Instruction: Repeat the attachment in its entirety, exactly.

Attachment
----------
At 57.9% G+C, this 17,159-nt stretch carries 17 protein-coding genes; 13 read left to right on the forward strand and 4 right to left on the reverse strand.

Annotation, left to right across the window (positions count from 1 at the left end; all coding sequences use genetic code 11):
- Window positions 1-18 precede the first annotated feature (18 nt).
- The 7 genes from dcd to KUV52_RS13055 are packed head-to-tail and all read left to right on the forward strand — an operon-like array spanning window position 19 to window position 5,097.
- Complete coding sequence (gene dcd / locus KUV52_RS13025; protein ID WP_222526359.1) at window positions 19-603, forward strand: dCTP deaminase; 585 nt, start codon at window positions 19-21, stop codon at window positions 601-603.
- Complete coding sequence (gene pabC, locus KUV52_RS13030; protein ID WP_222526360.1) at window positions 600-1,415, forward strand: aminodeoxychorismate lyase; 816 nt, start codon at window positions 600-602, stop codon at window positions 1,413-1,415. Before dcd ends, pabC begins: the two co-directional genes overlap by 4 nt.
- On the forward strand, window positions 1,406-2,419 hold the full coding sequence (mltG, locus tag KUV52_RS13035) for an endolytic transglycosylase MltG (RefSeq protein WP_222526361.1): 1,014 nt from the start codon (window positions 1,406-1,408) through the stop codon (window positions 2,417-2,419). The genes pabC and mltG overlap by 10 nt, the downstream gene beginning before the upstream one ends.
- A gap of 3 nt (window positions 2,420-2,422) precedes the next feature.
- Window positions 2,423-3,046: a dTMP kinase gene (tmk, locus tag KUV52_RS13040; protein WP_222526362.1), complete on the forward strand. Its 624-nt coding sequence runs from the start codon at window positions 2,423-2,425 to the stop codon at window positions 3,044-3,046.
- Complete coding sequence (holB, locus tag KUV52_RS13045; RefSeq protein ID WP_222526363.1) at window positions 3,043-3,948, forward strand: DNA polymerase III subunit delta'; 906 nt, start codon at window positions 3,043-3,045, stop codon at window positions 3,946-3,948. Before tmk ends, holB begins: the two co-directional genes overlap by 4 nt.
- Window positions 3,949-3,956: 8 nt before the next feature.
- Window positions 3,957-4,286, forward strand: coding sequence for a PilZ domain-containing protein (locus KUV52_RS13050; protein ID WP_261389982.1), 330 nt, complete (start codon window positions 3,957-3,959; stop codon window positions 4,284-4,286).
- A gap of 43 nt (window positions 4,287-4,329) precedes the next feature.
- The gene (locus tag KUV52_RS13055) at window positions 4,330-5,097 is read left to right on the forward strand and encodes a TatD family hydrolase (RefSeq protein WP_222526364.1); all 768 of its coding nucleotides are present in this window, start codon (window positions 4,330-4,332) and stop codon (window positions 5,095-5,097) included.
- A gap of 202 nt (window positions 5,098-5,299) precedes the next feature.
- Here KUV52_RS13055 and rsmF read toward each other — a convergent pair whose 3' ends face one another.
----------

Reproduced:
At 57.9% G+C, this 17,159-nt stretch carries 17 protein-coding genes; 13 read left to right on the forward strand and 4 right to left on the reverse strand.

Annotation, left to right across the window (positions count from 1 at the left end; all coding sequences use genetic code 11):
- Window positions 1-18 precede the first annotated feature (18 nt).
- The 7 genes from dcd to KUV52_RS13055 are packed head-to-tail and all read left to right on the forward strand — an operon-like array spanning window position 19 to window position 5,097.
- Complete coding sequence (gene dcd / locus KUV52_RS13025; protein ID WP_222526359.1) at window positions 19-603, forward strand: dCTP deaminase; 585 nt, start codon at window positions 19-21, stop codon at window positions 601-603.
- Complete coding sequence (gene pabC, locus KUV52_RS13030; protein ID WP_222526360.1) at window positions 600-1,415, forward strand: aminodeoxychorismate lyase; 816 nt, start codon at window positions 600-602, stop codon at window positions 1,413-1,415. Before dcd ends, pabC begins: the two co-directional genes overlap by 4 nt.
- On the forward strand, window positions 1,406-2,419 hold the full coding sequence (mltG, locus tag KUV52_RS13035) for an endolytic transglycosylase MltG (RefSeq protein WP_222526361.1): 1,014 nt from the start codon (window positions 1,406-1,408) through the stop codon (window positions 2,417-2,419). The genes pabC and mltG overlap by 10 nt, the downstream gene beginning before the upstream one ends.
- A gap of 3 nt (window positions 2,420-2,422) precedes the next feature.
- Window positions 2,423-3,046: a dTMP kinase gene (tmk, locus tag KUV52_RS13040; protein WP_222526362.1), complete on the forward strand. Its 624-nt coding sequence runs from the start codon at window positions 2,423-2,425 to the stop codon at window positions 3,044-3,046.
- Complete coding sequence (holB, locus tag KUV52_RS13045; RefSeq protein ID WP_222526363.1) at window positions 3,043-3,948, forward strand: DNA polymerase III subunit delta'; 906 nt, start codon at window positions 3,043-3,045, stop codon at window positions 3,946-3,948. Before tmk ends, holB begins: the two co-directional genes overlap by 4 nt.
- Window positions 3,949-3,956: 8 nt before the next feature.
- Window positions 3,957-4,286, forward strand: coding sequence for a PilZ domain-containing protein (locus KUV52_RS13050; protein ID WP_261389982.1), 330 nt, complete (start codon window positions 3,957-3,959; stop codon window positions 4,284-4,286).
- A gap of 43 nt (window positions 4,287-4,329) precedes the next feature.
- The gene (locus tag KUV52_RS13055) at window positions 4,330-5,097 is read left to right on the forward strand and encodes a TatD family hydrolase (RefSeq protein WP_222526364.1); all 768 of its coding nucleotides are present in this window, start codon (window positions 4,330-4,332) and stop codon (window positions 5,095-5,097) included.
- A gap of 202 nt (window positions 5,098-5,299) precedes the next feature.
- Here KUV52_RS13055 and rsmF read toward each other — a convergent pair whose 3' ends face one another.